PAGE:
Countries such as the United States chose jus soli, as would be expected in a country of immigrants. With the specific aim of protecting the birthright of black slaves, the US Constitution’s 14th Amendment in 1868 encoded the jus soli principle.
The relatively limited benefits of US citizenship versus US residency— a topic relevant to more than the United States, which deserves separate consideration—also meant limited fiscal costs of providing citizenship to a newcomer and the potential upside of an extra worker. (The cost of education fell on the migrant’s home country; see Bertocchi and Strozzi 2010).
Similarly, Canada, a large and sparsely populated country, welcomed immigrants with a jus soli citizenship law.
In colonized countries, citizenship laws were in general initially transferred from the colonial power (Bertocchi and Strozzi 2010). Countries with a strong national identity, such as China, Egypt, and Japan, typically make it hard to acquire nationality or obtain a second passport.
Other countries— particularly newer Western Hemisphere countries—typically make it easier to be naturalized.
Many African countries, formed by British, French, and Portuguese colonial powers, lacked national cohesion. At independence, citizenship laws were revised: most former French colonies initially stuck with jus soli; former British and Portuguese colonies tended to switch to jus sanguinis, driven by ethnic considerations.
Because many countries were artificially formed without consideration for local ethnic diversity, leading to political instability, jus sanguinis was thought to bolster national identity.
Such was the case in Sierra Leone, for instance, where the 1961 Constitution limited citizenship to transmission by descent, and only for those with black-African fathers and grandfathers. But in a heterogenous ethnic environment with forced migration the law excluded various ethnic and tribal groups, causing alienation and conflict, especially in the context of weak institutions.
The Congolese Constitution of 1964, for instance, in an effort to exclude Rwandan immigrants, recognized as citizens only those whose parents were members of tribal groups established within the territory before 1908 (see Bertocchi and Strozzi 2010). Predictably, the marginalization of certain groups—and in some cases the creation of de facto stateless people who would later rebel—was a consequence.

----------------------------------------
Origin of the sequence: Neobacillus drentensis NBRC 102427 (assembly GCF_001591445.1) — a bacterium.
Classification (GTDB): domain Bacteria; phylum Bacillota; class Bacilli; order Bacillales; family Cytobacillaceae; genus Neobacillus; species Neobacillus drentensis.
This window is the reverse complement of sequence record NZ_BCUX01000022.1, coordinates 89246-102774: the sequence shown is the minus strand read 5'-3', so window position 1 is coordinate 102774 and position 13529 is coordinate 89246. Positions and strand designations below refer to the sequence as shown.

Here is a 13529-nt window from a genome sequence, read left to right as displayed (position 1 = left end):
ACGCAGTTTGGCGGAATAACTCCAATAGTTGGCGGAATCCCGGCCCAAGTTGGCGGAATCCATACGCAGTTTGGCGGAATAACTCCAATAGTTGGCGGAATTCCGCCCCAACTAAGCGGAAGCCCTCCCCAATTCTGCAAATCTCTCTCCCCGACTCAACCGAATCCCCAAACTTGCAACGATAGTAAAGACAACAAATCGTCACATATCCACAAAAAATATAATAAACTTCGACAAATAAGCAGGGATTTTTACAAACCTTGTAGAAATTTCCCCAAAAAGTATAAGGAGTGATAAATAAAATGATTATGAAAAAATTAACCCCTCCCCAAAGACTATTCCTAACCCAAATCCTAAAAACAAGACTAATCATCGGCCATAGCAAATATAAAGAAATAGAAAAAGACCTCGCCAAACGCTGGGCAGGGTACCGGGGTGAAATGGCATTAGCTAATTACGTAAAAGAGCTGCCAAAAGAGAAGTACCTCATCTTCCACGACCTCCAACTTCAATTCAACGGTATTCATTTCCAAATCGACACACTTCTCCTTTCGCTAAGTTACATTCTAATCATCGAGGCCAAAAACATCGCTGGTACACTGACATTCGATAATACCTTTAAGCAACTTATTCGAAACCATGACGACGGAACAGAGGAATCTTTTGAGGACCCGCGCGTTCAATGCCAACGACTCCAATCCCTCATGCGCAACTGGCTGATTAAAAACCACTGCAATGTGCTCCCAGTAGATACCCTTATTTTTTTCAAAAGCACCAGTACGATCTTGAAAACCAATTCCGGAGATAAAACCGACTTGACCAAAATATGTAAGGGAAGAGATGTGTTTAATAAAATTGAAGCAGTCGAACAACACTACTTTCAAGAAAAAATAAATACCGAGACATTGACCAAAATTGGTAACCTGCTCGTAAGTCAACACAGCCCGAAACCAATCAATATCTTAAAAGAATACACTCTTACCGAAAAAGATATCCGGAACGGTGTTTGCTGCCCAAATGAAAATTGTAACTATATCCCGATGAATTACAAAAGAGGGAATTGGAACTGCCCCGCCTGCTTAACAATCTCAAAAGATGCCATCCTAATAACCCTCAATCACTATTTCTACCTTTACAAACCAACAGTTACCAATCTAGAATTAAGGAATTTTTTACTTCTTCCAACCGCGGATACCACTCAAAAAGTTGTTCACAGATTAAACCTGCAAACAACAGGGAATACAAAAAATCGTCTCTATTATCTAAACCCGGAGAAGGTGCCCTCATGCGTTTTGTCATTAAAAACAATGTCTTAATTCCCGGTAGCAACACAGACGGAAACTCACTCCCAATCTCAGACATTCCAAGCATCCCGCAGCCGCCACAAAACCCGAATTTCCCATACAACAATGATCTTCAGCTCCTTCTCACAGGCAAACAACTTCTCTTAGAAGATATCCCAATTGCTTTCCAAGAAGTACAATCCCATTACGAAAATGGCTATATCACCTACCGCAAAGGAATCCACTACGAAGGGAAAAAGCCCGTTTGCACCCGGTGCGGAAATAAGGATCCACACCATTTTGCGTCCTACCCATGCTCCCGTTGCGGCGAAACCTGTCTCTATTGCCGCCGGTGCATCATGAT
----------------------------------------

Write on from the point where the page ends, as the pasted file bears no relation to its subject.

How do citizenship rights affect economic development? The data vividly illustrate the striking difference in the average real GDP per capita in jus soli countries versus non–jus soli developing economies.
In 2014, income per capita in the former group was 80 percent higher than in the latter. Splitting the sample of non–jus soli and jus sanguinis countries confirms that jus soli countries are richer, but there is no clear pattern when comparing mixed regimes with jus sanguinis countries.
Why the difference? Citizenship laws can be thought of as conflict-resolving or conflict-generating institutions. If inclusive, they can provide positive social capital, raising trust, cutting transaction costs, and reducing the probability and intensity of conflict.
This is especially true when other conflict-resolution institutions lack teeth (for example, government is corrupt or the courts are weak), as in most developing economies. In principle, jus sanguinis makes integration more difficult and hence hurts economic development.
There are several channels:
Distorting (and reducing) investment: Investors who lack the prospect of obtaining citizenship have shorter time horizons, are mindful of excessive exposure to one country, and become wary around election times—they are particularly vulnerable in countries with weak institutions.